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Mayock: Under-the-radar tight ends, defensive backs could interest Patriots

Until the tidal wave of free-agent moves comes crashing down in March, it's not exactly clear what anyone's needs are in this year's draft. But that won't keep us from guessing with the NFL Scouting Combine taking place this week in Indy.

From a Patriots perspective, they may need a tight end to provide some Rob Gronkowski insurance, especially if Martellus Bennett leaves town for the highest bidder. Defensively, they might be looking at big bodies up front or linebackers. They could also choose to dip into one of the deeper position groups in this year's class -- defensive back -- if they're taking a strict best-player-available approach. 

No matter which spots they're thinking about in this year's draft, the Patriots have a pretty well-defined set of likes and dislikes when it comes to prospect traits. That's what allows someone like NFL Network draft analyst Mike Mayock -- who held a marathon two-hour conference call with reporters from around the country on Monday -- to make an educated guess on the types of players Bill Belichick will be thinking about in late April.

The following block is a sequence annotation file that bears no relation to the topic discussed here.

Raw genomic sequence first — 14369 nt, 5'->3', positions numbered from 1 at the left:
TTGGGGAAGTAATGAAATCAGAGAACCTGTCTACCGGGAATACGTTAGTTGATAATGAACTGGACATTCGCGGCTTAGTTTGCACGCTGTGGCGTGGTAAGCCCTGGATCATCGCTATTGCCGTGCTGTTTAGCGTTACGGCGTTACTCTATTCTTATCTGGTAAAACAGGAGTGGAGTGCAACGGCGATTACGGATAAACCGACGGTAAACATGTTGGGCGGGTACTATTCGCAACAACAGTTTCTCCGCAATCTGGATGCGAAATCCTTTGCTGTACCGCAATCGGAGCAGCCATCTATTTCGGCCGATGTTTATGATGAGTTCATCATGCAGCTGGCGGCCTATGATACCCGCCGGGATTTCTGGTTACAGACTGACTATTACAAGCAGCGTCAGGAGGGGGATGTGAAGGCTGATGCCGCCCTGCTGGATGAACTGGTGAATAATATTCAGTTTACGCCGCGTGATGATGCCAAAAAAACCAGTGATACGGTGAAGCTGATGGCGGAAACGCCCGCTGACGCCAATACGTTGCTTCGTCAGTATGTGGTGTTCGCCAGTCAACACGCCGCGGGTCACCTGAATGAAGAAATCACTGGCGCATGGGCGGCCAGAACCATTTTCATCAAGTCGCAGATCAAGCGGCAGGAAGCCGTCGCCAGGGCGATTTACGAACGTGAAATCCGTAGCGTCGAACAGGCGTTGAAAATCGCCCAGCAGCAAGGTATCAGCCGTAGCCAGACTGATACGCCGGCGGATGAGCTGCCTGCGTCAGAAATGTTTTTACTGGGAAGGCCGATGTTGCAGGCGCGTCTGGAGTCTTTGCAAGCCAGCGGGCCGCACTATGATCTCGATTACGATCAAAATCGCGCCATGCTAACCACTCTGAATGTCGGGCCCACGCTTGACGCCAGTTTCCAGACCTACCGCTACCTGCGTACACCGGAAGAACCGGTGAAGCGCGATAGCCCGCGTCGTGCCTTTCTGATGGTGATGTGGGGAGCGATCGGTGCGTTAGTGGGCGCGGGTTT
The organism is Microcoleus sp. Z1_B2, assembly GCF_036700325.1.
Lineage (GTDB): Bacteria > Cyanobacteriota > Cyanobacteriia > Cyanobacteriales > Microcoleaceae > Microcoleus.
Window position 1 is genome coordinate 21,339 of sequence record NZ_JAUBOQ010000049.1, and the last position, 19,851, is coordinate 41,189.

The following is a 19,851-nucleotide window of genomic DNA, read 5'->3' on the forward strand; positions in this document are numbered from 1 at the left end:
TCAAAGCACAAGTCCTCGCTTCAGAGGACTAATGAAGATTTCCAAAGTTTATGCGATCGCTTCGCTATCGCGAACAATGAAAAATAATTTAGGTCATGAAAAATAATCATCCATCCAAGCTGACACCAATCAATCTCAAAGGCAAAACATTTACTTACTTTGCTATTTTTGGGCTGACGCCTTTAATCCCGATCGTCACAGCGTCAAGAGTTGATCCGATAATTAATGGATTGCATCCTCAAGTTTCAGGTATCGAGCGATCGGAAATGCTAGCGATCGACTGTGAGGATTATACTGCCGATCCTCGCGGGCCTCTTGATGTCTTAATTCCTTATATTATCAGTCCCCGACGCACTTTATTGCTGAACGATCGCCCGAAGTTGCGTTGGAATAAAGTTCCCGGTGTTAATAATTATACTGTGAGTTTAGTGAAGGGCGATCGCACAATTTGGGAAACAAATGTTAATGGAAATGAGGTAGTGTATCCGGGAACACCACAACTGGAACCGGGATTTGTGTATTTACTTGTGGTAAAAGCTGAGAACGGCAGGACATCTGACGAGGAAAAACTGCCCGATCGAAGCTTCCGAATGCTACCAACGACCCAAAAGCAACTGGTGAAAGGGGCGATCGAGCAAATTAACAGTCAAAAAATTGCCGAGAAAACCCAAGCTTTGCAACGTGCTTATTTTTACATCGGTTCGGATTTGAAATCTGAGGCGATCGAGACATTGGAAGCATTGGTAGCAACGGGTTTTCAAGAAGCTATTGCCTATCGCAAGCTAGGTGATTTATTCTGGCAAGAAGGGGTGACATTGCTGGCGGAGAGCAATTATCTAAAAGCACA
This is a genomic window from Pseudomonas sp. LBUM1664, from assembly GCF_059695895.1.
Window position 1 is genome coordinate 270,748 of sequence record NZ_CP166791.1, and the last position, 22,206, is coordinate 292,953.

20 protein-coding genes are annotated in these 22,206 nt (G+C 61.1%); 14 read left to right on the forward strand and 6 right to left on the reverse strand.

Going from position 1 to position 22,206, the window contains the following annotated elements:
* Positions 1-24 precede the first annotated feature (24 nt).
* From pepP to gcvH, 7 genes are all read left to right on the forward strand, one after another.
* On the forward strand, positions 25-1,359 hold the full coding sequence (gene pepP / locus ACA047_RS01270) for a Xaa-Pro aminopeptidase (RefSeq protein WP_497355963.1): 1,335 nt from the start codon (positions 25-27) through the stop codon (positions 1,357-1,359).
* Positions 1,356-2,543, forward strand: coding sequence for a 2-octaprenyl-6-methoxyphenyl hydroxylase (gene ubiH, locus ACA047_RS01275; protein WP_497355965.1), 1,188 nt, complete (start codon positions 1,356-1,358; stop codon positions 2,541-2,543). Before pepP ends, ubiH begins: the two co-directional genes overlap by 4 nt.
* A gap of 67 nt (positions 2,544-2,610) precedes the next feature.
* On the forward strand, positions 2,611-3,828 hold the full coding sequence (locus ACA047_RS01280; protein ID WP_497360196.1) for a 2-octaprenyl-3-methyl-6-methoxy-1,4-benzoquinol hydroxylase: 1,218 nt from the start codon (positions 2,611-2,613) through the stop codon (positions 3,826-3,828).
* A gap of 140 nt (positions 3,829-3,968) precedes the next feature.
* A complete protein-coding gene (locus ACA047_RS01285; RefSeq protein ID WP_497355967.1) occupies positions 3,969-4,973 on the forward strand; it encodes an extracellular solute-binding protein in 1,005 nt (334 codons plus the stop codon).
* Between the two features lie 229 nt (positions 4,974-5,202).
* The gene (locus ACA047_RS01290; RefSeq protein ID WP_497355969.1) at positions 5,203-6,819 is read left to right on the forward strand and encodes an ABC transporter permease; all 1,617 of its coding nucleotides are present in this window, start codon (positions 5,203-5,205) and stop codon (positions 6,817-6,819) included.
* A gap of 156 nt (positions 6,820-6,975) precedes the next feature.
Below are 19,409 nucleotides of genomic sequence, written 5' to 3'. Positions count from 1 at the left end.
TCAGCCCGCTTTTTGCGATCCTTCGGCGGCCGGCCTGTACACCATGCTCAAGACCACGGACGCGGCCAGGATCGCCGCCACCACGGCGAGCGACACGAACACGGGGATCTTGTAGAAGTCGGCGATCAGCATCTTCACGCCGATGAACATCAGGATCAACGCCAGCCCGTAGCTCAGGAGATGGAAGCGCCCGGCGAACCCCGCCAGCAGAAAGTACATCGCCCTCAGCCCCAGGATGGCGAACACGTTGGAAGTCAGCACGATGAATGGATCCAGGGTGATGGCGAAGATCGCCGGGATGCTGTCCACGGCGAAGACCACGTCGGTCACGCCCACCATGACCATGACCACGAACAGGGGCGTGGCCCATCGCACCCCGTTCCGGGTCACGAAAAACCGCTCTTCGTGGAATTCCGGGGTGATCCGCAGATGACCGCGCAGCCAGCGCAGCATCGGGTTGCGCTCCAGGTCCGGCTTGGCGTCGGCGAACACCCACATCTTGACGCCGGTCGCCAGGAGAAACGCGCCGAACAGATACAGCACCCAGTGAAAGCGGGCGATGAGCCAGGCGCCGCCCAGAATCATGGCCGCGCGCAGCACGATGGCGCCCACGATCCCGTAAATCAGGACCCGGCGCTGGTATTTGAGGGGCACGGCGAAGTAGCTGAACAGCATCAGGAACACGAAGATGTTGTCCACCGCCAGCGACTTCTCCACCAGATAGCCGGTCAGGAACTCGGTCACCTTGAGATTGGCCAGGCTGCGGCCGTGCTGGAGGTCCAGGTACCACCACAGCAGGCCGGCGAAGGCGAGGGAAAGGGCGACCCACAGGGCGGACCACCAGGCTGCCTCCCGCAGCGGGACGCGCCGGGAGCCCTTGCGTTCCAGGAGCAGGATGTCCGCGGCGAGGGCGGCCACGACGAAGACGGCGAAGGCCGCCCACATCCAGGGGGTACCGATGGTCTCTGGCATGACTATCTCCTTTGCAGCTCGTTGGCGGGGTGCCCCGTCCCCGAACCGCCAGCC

At tight end, Mayock thinks Alabama's OJ Howard is a perfect match for New England. He can catch. He can block. He's an athlete. He came up in Nick Saban's program. The only problem is there seems to be very little chance Howard is available at pick No. 32. 

The good news for the Patriots? It's such a deep tight end class, Mayock rattled off a handful of other names who could potentially find themselves in a huddle looking at Tom Brady in 2017. 

"As you drop down and look at the other tight ends after [Howard], there's some really good pass-catching tight ends that would be more like an [Aaron] Hernandez," Mayock said. "You start talking about David Njoku of Miami, he's an absolute freak, and he's also tough enough to learn how to block. Again, I don't know if he gets to the Patriots [at No. 32].

"Evan Engram and Gerald Everett are the two guys that are kind of the move wide receiver tight end. They can play in the slot. Jake Butt had an ACL at Michigan at the end of his season, but he's one of those in-line blockers. Tough guy. Good enough athletically to catch the ball short and intermediate.